Bill Holter’s Commentary
Since it is all about credit, the only thing that matters is math!
A Corporate-Debt Reckoning Is Coming
April 3, 2020
Via 13D Global Strategy and Research,
The following article was originally published in “What I Learned This Week” on March 26, 2020. To learn more about 13D’s investment research, please visit their website.
Corporate debt is the timebomb everyone saw ticking, but no one was able to defuse. Ratings agencies warned about it: Moody’s, S&P. Central banks and international financial institutions did too: the Fed, the Bank of England, the Bank for International Settlements, the IMF. Financial luminaries expressed concern: Jamie Dimon, Seth Klarman, Jes Staley, Jeffrey Gundlach, Henry McVey. Even a presidential candidate brought the issue on the campaign trail: Elizabeth Warren. Yet, as we’ve documented in these pages for more than two years, corporations have only piled on more debt as their balance sheet health has deteriorated.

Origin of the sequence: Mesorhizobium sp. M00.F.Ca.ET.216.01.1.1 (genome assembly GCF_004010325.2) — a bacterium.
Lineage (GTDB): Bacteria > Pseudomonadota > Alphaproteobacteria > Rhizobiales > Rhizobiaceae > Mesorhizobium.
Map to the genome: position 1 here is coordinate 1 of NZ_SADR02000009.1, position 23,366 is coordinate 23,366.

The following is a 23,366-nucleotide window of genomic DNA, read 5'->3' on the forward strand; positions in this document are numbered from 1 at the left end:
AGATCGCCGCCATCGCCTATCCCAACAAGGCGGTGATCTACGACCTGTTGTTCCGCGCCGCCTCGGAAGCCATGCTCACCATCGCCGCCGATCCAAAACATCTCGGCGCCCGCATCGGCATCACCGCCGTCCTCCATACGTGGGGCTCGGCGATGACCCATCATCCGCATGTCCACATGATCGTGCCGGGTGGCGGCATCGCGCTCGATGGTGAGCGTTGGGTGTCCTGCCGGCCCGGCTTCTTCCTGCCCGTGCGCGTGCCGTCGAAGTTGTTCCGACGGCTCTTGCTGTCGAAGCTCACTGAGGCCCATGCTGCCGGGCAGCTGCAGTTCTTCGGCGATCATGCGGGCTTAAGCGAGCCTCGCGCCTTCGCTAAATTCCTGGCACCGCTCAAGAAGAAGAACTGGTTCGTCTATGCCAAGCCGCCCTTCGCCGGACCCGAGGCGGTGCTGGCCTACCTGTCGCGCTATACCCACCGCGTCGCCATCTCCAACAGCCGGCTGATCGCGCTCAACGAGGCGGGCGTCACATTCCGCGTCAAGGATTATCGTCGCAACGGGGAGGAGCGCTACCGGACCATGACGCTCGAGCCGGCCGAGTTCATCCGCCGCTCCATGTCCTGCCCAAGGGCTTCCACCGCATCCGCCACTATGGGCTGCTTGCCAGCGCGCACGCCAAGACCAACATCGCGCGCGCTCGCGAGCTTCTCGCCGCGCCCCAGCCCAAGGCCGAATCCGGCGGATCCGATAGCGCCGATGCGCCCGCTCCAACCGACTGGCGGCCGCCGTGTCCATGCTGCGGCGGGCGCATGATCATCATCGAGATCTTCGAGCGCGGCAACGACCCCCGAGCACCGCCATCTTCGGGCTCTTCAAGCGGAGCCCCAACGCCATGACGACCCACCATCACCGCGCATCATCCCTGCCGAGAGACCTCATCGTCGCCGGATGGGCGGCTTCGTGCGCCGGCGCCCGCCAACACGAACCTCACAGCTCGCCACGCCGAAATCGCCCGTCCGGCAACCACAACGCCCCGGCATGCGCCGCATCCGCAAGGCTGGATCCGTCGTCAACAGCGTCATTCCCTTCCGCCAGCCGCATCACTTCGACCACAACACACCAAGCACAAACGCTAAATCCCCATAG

Total U.S. non-financial corporate debt sits at just under $10 trillion, a record 47% of GDP. One in six U.S. companies is now a zombie, meaning their interest expenses exceed their earnings before interest and taxes. As of year-end 2019, the percentage of listed companies in the U.S. losing money over 12 months sat close to 40%. In the 12 months to November, non-financial S&P 500 cash balances had declined by 11%, the largest percentage decline since at least 1980.